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Queen join Queen on new commemorative £5 coins

By | Published on Monday 20 January 2020

Brian May with Queen £5 coin

In an absolute mockery of the classic game ‘heads or tails’, The Royal Mint has announced that it’s putting the band Queen on a new range of coins. How are any decisions supposed to get made if there’s a queen on both sides of the coin? Irresponsible.

To be fair, the band members’ heads will not actually appear on the coins. Rather each of their instruments will feature. Now, instruments aren’t tails, but then the tails side rarely features actual tails. So maybe The Royal Mint fully considered the flipping requirement before designed its Queen coin collection.

Why instruments you might reasonably ask? Well, maybe they flipped a coin to decide. Maybe everything at the Royal Mint is done on a coin flip. “Can I have a pay rise?” “I don’t know, pass me that 10p over there”.

This is the first in a new series of coins called ‘Music Legends’, which will celebrate various British music legends. So I assume classic 90s girl group Vanilla will be up next. But for now it’s just Queen. You’re spoiled for choice when it comes to buying a Queen coin though. There are four different versions of the standard £5 coin to choose from. They’ll cost you between £13 and £15 each, which seems a bit steep. Especially given most shops will assume you’re taking the piss if you try to spend them.

If you’ve got a little bit more money you have entirely no need for, you can buy silver coins for £60 or £90. Or, if you’re absolutely made of money, you could buy one of two gold coins, for which you’ll be charged either £510 or £2020. Incredible. The sooner we join the Euro the better.

Queen’s Brian May and Roger Taylor are, as you might expect, quite chuffed. May says, with an almost tangible sense of sincerity: “This is a big ‘who could have imagined it?’ moment for us. When we began as Queen, even the first rung of the ladder to recognition seemed remote and unreachable. To have our band recognised and our music celebrated in this way is very touching – a real honour”.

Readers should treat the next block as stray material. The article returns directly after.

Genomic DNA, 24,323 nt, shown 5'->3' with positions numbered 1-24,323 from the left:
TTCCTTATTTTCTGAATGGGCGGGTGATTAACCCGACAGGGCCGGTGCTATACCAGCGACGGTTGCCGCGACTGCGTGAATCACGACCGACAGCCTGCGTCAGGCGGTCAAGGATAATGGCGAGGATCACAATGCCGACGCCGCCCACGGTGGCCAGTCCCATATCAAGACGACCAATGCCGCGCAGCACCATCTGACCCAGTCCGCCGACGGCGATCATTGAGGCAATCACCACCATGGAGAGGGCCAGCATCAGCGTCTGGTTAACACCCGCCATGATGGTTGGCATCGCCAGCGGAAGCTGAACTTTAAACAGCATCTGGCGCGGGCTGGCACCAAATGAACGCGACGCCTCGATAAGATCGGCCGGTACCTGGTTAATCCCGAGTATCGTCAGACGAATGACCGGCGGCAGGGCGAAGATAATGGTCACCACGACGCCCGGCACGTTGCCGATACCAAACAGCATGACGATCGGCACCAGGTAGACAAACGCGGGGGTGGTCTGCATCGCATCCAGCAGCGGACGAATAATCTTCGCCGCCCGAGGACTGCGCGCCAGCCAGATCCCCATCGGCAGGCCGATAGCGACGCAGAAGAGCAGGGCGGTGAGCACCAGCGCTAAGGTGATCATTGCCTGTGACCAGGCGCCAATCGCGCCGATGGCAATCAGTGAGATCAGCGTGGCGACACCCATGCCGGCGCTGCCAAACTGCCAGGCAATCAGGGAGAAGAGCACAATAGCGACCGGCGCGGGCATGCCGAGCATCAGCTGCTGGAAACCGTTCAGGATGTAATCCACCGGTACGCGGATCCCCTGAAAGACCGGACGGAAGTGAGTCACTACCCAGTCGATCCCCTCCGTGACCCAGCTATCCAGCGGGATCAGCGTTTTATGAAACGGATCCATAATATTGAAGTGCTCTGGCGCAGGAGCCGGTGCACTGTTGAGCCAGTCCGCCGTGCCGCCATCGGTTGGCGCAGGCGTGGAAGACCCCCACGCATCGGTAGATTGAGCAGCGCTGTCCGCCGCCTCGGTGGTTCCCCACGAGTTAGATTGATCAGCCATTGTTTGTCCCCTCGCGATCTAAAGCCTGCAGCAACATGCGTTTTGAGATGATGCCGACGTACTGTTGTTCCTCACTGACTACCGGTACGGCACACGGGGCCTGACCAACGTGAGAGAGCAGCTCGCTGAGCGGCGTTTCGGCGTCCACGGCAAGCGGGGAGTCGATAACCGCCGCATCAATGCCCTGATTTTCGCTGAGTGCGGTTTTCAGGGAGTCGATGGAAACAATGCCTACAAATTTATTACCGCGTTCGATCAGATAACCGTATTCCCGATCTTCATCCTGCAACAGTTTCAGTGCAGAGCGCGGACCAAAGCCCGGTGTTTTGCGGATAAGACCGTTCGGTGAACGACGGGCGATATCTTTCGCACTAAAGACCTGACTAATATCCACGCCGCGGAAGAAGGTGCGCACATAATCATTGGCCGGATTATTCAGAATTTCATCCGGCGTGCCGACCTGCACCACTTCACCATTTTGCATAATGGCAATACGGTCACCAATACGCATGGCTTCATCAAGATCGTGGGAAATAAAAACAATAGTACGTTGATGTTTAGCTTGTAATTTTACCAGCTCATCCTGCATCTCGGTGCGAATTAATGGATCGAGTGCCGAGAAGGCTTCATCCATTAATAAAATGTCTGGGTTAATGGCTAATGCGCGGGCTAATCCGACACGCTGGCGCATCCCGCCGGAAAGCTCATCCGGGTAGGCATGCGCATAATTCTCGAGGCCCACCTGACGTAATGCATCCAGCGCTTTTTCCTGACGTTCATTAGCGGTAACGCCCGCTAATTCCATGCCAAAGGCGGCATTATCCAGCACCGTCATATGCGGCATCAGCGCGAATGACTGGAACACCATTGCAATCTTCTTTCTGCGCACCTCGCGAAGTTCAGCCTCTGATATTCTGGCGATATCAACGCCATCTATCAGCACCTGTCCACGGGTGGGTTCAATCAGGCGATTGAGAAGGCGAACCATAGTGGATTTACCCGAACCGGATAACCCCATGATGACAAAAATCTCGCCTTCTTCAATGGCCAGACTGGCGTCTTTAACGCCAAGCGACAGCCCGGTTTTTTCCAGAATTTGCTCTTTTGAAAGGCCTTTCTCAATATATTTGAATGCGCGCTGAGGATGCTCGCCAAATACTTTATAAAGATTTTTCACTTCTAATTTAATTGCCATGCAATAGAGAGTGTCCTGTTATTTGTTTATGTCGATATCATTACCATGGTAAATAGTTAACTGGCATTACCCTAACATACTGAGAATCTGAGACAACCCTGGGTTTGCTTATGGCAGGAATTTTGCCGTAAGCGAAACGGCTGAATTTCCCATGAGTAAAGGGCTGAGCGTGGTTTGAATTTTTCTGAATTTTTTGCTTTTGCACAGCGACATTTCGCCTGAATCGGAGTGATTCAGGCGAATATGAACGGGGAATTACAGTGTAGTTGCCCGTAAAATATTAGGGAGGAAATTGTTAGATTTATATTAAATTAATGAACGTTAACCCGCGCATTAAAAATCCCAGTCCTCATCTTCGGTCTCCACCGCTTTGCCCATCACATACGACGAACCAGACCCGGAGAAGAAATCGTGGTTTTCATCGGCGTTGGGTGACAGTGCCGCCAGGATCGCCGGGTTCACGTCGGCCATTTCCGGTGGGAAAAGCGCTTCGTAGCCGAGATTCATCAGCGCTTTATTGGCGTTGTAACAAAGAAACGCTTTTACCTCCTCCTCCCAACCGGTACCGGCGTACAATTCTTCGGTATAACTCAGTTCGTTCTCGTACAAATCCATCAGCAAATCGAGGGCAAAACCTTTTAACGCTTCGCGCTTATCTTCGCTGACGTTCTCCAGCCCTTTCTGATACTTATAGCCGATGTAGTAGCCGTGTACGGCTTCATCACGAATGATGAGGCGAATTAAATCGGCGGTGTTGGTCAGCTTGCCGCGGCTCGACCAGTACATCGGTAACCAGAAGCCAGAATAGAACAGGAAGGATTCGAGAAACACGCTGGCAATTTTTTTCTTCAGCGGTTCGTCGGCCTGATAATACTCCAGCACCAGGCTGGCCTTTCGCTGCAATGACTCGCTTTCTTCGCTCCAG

Tough act to follow there in the quoting domain, but I’m sure Taylor can come up with something to match his bandmate’s honourable statement. Here goes: “Marvellous, all this fuss over our band. I feel entirely spent”.

Oh for fuck’s sake, Roger. Why do you always have to ruin everything? You might as well just have said, ‘I coin’t believe it” and left it at that. You’re the absolute worst, Taylor. The absolute worst.

Not even acknowledging Taylor’s terrible pun, Royal Mint Chief Commercial Officer Nicola Howell gives a bit more context: “Queen were one of the most influential bands of their generation, and their timeless classics are still enjoyed by millions of fans around the world. That’s why we’re so pleased to be honouring their great contribution to British music with their very own coin, which will be the first time a British band has been celebrated on UK coinage. British music is one of our greatest contributions to culture around the world, and it’s musicians like Queen who are at the forefront of this”.

Yes, in these most Brexit-y of times, it seems apt to commemorate music’s contribution to exporting British culture around the world with a coin you can’t use abroad and would struggle to use at home too.

The designer of the Queen coin, Chris Facey, also commented on the project, but his quote starts, “My first memory of Queen was hearing ‘Bohemian Rhapsody’ in the film ‘Wayne’s World'” and I didn’t get any further than that.

Anyway, you can look at the coins and revel in the absolute futility of human existence here.